At Christmas time in 2018, I wrote my first joy journal in Eternity about why I was not feeling joyful even though I had so much to be joyful about.
Fast forward to Easter, 2021, and I’m still thinking about joy. This time, though, it’s how the strange lens of crucifixion fixes my gaze again upon the joy of following Jesus.
Actually, Jesus’ horrible murder is but a starting point for returning to joy, a subject and reality too often overlooked (or ignored) in Christian circles. You know what I’m talking about. Even though Christians are people with joy growing in them – it’s a fruit of the Holy Spirit; look it up (Galatians 5:22) – we can be some of the most un-joyful around.
How many Christians do you know that cannot be accused of radiating joy? From social media comments to complaints over morning tea after the Sunday service, Christians can be just as sour, disgruntled or hopeless as anybody else who is weighed down by our world. Almost as if we didn’t know any other way …
But stop to take another look at the way Jesus’ death worked out, three days later. The resurrection of Jesus – yes, I know, back from the dead! How incredible – is proof that he’s the divine saviour God appointed him to be (as Acts 17:31 points out).
The demonstration of God’s power over sin on that third day after Jesus’ crucifixion is such great news for you or me that its forgivable if you’ve forgotten how great. Let me remind you – and me – this Easter Sunday: what Jesus achieved for us by dying and rising is nothing short of redemptive and righteous. Big words pointing to bigger truth about sin being dealt with, and eternal life being offered.
What Easter Sunday perpetually attests about Jesus should cause joy to involuntarily erupt from every fibre of my being.
Gone are the deathly clouds of ‘Good’ Friday’s atrocities; let the sun shine in of Easter Sunday’s light of the world. There is life to be had, and life in abundance. Now, it is possible for us to be in the sort of deep relationship with God that just is not possible any other way.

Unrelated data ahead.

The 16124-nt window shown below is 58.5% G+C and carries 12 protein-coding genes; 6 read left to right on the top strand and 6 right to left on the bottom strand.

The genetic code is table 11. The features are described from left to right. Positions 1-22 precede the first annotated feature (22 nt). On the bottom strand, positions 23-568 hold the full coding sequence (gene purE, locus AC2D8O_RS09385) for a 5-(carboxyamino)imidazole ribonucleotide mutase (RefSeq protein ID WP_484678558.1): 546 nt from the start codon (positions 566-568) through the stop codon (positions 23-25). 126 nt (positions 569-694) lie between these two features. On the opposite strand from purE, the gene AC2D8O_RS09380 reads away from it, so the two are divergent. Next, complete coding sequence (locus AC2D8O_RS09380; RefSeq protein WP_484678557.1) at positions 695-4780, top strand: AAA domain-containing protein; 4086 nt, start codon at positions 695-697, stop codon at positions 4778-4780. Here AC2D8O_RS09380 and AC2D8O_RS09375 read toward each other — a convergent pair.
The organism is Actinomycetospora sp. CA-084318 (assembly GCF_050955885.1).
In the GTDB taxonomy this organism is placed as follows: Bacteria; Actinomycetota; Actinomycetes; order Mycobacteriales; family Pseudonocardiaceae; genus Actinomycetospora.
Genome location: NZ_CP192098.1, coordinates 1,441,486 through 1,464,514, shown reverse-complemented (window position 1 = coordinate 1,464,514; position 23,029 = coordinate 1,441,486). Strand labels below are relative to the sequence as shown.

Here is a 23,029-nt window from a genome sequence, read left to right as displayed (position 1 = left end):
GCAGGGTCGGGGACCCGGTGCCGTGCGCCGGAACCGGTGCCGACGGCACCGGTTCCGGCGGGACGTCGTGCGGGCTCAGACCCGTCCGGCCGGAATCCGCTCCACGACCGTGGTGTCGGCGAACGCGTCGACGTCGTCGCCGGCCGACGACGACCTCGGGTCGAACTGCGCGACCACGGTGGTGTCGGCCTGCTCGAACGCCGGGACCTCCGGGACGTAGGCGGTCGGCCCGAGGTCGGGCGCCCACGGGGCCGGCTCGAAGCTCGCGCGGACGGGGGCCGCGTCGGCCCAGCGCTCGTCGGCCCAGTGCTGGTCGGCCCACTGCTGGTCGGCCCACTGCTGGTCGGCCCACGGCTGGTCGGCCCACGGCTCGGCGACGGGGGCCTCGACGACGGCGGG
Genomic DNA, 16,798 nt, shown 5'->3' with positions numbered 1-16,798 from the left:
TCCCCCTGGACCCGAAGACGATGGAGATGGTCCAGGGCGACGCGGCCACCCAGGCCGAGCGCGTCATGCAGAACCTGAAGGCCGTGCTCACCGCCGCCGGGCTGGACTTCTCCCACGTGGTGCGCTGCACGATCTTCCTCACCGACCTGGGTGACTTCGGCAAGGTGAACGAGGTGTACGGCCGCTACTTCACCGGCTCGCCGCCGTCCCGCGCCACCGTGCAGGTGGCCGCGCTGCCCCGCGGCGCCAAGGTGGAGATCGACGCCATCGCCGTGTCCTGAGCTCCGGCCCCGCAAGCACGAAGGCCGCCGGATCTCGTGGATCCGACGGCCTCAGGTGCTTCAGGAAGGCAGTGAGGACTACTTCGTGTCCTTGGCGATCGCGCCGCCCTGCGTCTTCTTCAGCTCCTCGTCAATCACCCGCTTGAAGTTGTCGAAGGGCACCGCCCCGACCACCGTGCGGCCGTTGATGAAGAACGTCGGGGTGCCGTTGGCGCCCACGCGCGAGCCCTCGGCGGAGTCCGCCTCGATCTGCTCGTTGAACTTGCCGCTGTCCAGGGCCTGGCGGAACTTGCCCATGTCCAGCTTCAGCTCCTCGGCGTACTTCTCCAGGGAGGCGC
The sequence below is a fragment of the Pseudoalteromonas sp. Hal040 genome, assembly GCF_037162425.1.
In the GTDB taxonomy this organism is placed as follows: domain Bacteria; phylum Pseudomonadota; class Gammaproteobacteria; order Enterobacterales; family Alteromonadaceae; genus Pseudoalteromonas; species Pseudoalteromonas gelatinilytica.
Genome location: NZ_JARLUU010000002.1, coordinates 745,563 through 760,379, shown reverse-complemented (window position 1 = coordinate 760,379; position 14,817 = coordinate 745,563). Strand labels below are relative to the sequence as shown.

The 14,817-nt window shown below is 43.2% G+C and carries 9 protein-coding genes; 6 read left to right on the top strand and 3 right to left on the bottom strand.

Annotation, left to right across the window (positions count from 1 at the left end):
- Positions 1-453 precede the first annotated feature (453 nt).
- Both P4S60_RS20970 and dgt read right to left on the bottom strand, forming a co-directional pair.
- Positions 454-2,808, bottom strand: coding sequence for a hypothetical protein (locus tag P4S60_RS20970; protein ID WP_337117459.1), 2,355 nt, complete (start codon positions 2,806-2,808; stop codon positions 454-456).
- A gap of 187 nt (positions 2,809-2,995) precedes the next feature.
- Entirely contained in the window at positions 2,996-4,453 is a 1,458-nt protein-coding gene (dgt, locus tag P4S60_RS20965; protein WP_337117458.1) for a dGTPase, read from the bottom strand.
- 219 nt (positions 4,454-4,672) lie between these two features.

As I write all this, I can feel my inner coals of joy being fanned into flames. How can joy remain stifled within my humdrum self as I take just a few moments to take stock of the cross, Easter Sunday and the wonders of God in Jesus?
What other word can I conjure for how to respond to salvation than ‘joy’? Declaring what Jesus has done and continues to do lifts me above the everyday-ness of the everyday into that elevated experience of joy in Christ.
Wow. I’m really glad I volunteered to write this for Eternity for Easter Sunday. Wait. I think I’m actually joyful.
The night before Jesus went to his ghastly, gruesome death, he prayed for his disciples and everyone who would believe in him. In that lengthy prayer (recorded in John 17), Jesus told his heavenly father he soon would be with him – and that things he had spoken were “so that they may have my joy completed in them.” (17:13)
God’s Word shared the words of God, so that Jesus’ joy may be completed in those who hear and believe.
Such a promise of divine joy being fulfilled in you should send you and me running hopefully into the heart of Easter Sunday. A most joyous place to be and remain.
Happy Easter Sunday. He is risen. He is risen indeed!